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Ecuador carries out largest debt swap to protect Galapagos Islands

Ecuador announced yesterday, Tuesday, the world’s largest debt swap for nature conservation, which will allow it to allocate resources to protect the famous Galapagos Islands, located about 1,000 kilometers off the country’s mainland coast.

The public debt swap operation was possible thanks to the support of the Inter-American Development Bank (IDB) and the U.S. Development Finance Corporation (DFC), said the Minister of Economy, Pablo Arosemena, at a ceremony at the President’s Office in Quito.

“Current debt for an approximate value of US$1.63 billion was exchanged for new debt of US$656 million. We generated an immediate reduction in the debt balance of approximately US$1 billion and a saving, over time, for our country of US$1.121 billion”, he said.

Ecuador carries out the largest debt swap to protect Galapagos Islands. (Photo internet reproduction)
Ecuador carries out the largest debt swap to protect Galapagos Islands. (Photo internet reproduction)

In addition, he added, approximately US$450 million will be allocated for the conservation of the Galapagos Islands to promote greater sustainability.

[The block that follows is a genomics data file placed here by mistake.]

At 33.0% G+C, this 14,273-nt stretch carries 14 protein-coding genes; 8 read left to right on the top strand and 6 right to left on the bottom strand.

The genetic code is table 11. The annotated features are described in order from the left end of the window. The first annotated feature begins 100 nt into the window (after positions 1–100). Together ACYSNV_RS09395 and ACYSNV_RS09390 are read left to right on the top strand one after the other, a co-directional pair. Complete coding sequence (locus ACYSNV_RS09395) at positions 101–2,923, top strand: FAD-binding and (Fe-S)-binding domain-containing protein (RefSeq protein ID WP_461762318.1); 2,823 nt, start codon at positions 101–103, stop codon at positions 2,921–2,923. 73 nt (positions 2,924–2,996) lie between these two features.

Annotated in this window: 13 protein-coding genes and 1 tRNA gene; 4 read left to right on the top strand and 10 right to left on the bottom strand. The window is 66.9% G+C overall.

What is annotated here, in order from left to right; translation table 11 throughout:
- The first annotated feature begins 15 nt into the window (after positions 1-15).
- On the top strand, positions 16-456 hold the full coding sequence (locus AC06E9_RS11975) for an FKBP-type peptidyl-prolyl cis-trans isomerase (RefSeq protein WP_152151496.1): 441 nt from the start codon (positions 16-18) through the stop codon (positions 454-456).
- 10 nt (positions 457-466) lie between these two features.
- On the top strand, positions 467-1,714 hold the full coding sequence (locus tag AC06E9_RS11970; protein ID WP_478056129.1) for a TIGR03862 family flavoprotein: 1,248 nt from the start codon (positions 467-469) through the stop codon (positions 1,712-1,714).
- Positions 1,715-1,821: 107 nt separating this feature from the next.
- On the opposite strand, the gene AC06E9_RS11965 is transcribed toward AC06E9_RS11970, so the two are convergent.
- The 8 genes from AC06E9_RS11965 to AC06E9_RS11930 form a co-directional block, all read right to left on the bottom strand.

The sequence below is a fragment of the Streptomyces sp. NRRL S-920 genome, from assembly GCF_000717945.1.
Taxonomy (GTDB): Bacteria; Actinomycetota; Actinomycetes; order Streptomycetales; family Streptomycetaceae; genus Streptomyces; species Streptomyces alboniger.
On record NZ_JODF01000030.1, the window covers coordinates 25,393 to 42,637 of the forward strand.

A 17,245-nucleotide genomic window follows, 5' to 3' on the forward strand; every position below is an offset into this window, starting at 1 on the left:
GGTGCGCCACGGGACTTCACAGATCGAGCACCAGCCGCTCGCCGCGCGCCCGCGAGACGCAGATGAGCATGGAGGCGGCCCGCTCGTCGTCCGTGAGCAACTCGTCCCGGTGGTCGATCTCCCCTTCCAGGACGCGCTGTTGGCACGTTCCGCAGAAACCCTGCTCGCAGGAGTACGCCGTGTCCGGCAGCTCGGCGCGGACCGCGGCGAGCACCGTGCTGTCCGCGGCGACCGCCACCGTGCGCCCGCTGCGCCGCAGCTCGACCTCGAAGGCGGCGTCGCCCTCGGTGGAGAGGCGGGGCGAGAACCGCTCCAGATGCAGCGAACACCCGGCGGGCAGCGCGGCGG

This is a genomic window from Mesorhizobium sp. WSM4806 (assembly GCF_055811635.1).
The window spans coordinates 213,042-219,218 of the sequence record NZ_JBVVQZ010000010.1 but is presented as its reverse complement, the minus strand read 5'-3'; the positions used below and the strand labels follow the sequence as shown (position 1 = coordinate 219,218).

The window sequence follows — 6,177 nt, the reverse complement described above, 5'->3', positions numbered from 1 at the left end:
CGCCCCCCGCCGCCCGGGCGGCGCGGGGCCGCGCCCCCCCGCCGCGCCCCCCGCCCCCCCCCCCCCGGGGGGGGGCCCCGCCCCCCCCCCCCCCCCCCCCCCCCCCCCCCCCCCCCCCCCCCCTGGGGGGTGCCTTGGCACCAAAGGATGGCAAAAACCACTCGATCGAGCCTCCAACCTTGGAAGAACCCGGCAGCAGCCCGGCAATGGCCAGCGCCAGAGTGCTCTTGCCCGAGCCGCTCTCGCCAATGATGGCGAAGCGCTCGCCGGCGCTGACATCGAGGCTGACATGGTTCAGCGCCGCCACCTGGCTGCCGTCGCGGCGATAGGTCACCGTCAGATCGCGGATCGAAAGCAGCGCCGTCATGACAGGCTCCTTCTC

These resources will be invested to protect 198,000 square kilometers of ocean in perpetuity, of which 138,000 correspond to the Galapagos Marine Reserve, the second largest in the world and considered a treasure for its invaluable natural wealth for the planet.

The remaining 60,000 square kilometers are the Hermandad Marine Reserve, created in January 2022 and located between the Galapagos Marine Reserve and the Costa Rican maritime border to the northwest of the Galapagos Islands, declared a World Heritage Site in 1978 by the United Nations Educational, Scientific and Cultural Organization (UNESCO).

According to the Ecuadorian government, nearly 2,500 marine species, including critically endangered migratory species such as sea turtles and whale and hammerhead sharks, are protected.

Ecuador’s Foreign Minister, Gustavo Manrique, said at the event that the debt-for-nature swap is a “milestone” and a recognition of the work done by the Andean country to protect the environment.

“In an unprecedented effort to preserve the biodiversity of the Galapagos, the Government has achieved the largest debt-for-conservation swap in the history of mankind,” he said.

He added that this type of transaction allows countries to improve their debt management while boosting investment in environmental sustainability and biodiversity.

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